That’s a pretty straightforward definition, isn’t it? So why are so many rooms that are devoid of books called libraries? I was leafing through a design magazine the other day and stopped to admire the floor-to-ceiling wall of books in an apartment in a renovated printing plant. I was thinking what a fitting tribute this was to the building’s heritage—until, upon closer inspection, I realized I was looking at book-patterned wallpaper. To a bibliophile like me, this bordered on sacrilege.
Shelter magazines are full of such book abuse: shelving books spine-inward, replacing jackets with butcher paper…or worse. I remember reading a story about the venerable Strand used bookstore in Manhattan, in which a clerk took notice of a man and woman selecting entire shopping carts of books. At check-out, the clerk commented on the couple’s eclectic tastes. “He’s my decorator, not my husband,” the woman replied. They were buying books in bulk, not to read, but to match a purple-and-yellow color scheme.
In Ex Libris, Anne Fadiman’s delightful paean to books, she recounts the tale of a couple who rented their house to an interior designer for several months: “When they returned, they discovered their entire library had been reorganized by color and size,” she wrote. “Shortly thereafter, the decorator met with a fatal automobile accident. I confess that when this story was told, everyone around the dinner table concurred that justice had been served.” We book lovers can be a harsh lot.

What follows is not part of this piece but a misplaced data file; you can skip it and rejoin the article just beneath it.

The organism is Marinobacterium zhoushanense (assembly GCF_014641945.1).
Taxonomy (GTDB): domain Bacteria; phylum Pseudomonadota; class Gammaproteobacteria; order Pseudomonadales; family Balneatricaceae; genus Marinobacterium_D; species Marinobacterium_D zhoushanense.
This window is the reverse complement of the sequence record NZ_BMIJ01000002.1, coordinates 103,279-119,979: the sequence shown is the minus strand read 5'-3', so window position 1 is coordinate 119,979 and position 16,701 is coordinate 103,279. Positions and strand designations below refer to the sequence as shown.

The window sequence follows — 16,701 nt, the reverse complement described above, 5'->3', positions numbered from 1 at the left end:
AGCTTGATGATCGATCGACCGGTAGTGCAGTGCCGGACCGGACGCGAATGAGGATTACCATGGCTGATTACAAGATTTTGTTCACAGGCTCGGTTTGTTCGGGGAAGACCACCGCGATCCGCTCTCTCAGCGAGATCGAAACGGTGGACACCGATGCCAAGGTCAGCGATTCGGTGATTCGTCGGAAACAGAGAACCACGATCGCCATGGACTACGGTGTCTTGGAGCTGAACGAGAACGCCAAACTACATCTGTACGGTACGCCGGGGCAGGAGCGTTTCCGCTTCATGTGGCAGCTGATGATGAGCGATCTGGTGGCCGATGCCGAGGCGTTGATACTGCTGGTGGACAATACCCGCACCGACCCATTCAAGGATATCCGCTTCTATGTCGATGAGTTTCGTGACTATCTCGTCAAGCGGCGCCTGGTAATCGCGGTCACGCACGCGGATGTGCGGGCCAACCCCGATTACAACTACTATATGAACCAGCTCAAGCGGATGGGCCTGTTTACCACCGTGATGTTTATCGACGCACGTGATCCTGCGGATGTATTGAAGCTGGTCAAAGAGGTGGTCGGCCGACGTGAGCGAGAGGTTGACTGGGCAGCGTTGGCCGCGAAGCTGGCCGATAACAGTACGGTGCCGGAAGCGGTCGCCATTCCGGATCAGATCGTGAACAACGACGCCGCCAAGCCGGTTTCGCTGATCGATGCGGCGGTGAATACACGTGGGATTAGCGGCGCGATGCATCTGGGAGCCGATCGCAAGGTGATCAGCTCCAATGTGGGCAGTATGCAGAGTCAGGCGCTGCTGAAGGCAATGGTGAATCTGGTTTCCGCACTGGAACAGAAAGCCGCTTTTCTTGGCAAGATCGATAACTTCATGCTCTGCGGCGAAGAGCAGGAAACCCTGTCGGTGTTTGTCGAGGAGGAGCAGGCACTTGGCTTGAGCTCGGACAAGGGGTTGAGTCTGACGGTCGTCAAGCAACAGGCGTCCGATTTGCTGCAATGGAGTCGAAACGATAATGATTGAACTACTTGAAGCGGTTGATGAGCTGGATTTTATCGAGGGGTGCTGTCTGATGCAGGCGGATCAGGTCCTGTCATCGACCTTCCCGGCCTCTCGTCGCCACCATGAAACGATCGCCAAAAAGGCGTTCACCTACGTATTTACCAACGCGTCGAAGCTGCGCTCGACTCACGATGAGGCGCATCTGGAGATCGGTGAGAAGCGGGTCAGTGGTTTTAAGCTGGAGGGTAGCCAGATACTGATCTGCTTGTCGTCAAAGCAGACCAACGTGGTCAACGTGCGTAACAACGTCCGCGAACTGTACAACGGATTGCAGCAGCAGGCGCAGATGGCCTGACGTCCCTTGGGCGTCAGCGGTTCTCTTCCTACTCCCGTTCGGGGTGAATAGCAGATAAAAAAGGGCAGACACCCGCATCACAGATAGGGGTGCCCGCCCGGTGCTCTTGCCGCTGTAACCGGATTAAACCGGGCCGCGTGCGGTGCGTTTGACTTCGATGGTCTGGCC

Indeed, once I learned that a boyfriend’s collection of leather-bound books had never actually been read, but purchased by the yard to achieve a literary look, I knew the relationship was doomed. What we choose to read—or not read—and what we choose to keep in a place of prominence speaks, ahem, volumes about us. Spend some time browsing through a friend’s collection and you’ll learn more about their tastes, interests, and eccentricities than you would through a Google search. A Kindle or a Nook may be a convenient way to consume words, but lacks the tactile pleasure of a creamy paper stock, the visual appeal of a well-designed dust jacket, or the impressive mosaic of a home library brimming with dog-eared volumes.
Revisiting books over the years is like meeting up with an old friend, a way of reconnecting to the past. Proust had his madeleines; I have my books. Whenever I pass by the boxed set of Little House on the Prairie books, I can’t help but conjure up sweet memories of my daughters snuggling up to me as I read to them so long ago. How could I ever part with my father’s tattered first edition of The Wonderful Wizard of Oz, knowing we both had loved it almost to shreds as children? Can a book bought solely as a design element ever summon up such strong emotions?
I grew up in a family that revered books: History and art tomes were shelved in the living room, two more walls of mysteries in my dad’s den, literature in the master bedroom, and miscellaneous stacks throughout the house. I was thrilled when I finally had my own library built about 15 years ago and was able to have all my books coexisting in one room, sorted by category and alphabetized by author. I was explaining my system to one of my daughters, who was 10 at the time, and naturally started with Joe Klein’s Primary Colors, written under the pseudonym Anonymous. “I’ve heard of Anonymous,” she said. “Didn’t he write a lot of poetry?” Obviously, a girl after my own heart, and one already on her way to an impressive library of her own—a room that has earned its title.